canistel

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can·is·tel

(kăn′ĭ-stĕl′)
n.
1. An evergreen tree (Pouteria campechiana) native to Mexico and Central America, bearing fruit having sweet, deep-yellow flesh with the texture of hard-boiled egg yolk.
2. The fruit of this tree. In both senses also called eggfruit.

[Cuban and Central American Spanish, from a Mayan source such as Yucatec Maya k'aniste', canistel, probably literally, "tree bearing yellow fruit like sweet potatoes" : k'an, yellow + iis, sweet potato (in reference to the taste and texture of canistel fruit) + te', tree.]

canistel

(ˌkænɪˈstɛl; ˈkænɪˌstɛl)
n
1. (Plants) an evergreen tree, Pouteria campechiana, that is native to Central America and the West Indies
2. the sweet fruit of this tree
ThesaurusAntonymsRelated WordsSynonymsLegend:
Noun1.canistel - tropical tree of Florida and West Indies yielding edible fruit
eggfruit, canistel - ovoid orange-yellow mealy sweet fruit of Florida and West Indies
fruit tree - tree bearing edible fruit
genus Pouteria, Pouteria - tropical American timber tree with edible fruit (canistel)
2.canistel - ovoid orange-yellow mealy sweet fruit of Florida and West Indies
edible fruit - edible reproductive body of a seed plant especially one having sweet flesh
canistel, canistel tree, Pouteria campechiana nervosa - tropical tree of Florida and West Indies yielding edible fruit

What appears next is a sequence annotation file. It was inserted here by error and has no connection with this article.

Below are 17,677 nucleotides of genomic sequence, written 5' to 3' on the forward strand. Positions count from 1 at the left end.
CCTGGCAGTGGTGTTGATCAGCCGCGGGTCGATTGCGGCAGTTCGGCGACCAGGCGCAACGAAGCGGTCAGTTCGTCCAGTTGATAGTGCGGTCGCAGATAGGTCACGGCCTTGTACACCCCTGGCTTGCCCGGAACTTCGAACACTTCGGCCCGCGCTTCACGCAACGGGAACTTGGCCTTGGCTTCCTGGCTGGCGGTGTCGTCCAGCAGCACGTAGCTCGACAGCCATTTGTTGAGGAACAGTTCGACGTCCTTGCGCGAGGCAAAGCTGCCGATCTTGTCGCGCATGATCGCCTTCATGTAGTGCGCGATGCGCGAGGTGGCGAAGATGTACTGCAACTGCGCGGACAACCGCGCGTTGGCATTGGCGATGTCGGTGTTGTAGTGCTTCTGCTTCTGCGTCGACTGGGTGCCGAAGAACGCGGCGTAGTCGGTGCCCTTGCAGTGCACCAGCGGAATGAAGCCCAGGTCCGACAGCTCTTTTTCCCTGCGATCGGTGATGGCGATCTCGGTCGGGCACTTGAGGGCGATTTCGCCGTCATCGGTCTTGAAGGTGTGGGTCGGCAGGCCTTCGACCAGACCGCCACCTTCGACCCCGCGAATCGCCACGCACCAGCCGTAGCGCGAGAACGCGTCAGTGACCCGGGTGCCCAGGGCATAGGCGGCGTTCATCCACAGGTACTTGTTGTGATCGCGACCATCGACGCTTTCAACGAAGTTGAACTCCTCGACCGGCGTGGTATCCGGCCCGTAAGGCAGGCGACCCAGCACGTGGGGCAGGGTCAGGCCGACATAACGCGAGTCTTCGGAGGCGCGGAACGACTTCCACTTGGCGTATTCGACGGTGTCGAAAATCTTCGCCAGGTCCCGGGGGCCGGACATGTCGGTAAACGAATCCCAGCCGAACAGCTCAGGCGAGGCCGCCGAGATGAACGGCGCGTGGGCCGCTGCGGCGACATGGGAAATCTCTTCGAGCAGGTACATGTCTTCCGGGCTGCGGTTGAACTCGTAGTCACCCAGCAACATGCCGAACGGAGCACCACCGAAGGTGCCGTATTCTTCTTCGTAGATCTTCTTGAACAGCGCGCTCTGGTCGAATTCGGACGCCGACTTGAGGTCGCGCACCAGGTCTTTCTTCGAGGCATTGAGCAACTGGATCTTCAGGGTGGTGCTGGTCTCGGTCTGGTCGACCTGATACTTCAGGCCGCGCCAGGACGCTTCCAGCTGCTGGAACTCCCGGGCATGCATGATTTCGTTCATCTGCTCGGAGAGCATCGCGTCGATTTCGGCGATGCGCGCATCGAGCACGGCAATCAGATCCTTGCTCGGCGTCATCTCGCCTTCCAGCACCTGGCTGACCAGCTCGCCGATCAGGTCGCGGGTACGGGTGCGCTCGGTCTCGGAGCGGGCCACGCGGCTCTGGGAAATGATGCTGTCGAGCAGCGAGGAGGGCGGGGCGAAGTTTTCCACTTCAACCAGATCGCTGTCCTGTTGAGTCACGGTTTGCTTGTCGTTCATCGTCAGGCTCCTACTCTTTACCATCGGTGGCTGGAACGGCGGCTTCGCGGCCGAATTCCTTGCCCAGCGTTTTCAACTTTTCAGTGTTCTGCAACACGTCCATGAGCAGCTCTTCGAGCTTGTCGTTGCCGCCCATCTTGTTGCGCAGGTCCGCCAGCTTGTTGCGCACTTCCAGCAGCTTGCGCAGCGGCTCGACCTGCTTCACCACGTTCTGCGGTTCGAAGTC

Translations
References in periodicals archive ?
Leguminosae Bajo 120 Pouteria campechiana (Kunth) Sapotaceae Bajo 20 Baehni Casearia corymbosa Kunth Salicaceae Bajo 110 Tabernaemontana alba Mill.
hamata was reared only from Pouteria campechiana (Kunth) Baehni (Ericales: Sapotaceae), commonly known as canistel or yellow sapote.
Hospederos: Ficus cotiniifolia, Guettarda combsii, Lonchocarpus rugosus, Lysiloma bahamensis, Mangifera indica; Metopium brownei, Nectandra sp., Nectandra ambigens, Pouteria campechiana, Sebastiana adenophora, Trophis racemosa, Vitex guameri
Total phenolics and antioxidant activities of Pouteria campechiana fruit parts.
Addressing the clamor for natural and organic-based food, the agency's Industrial Technology Development Institute (ITDI) explored potentials of the tiesa (Pouteria campechiana), an underutilized agricultural crop.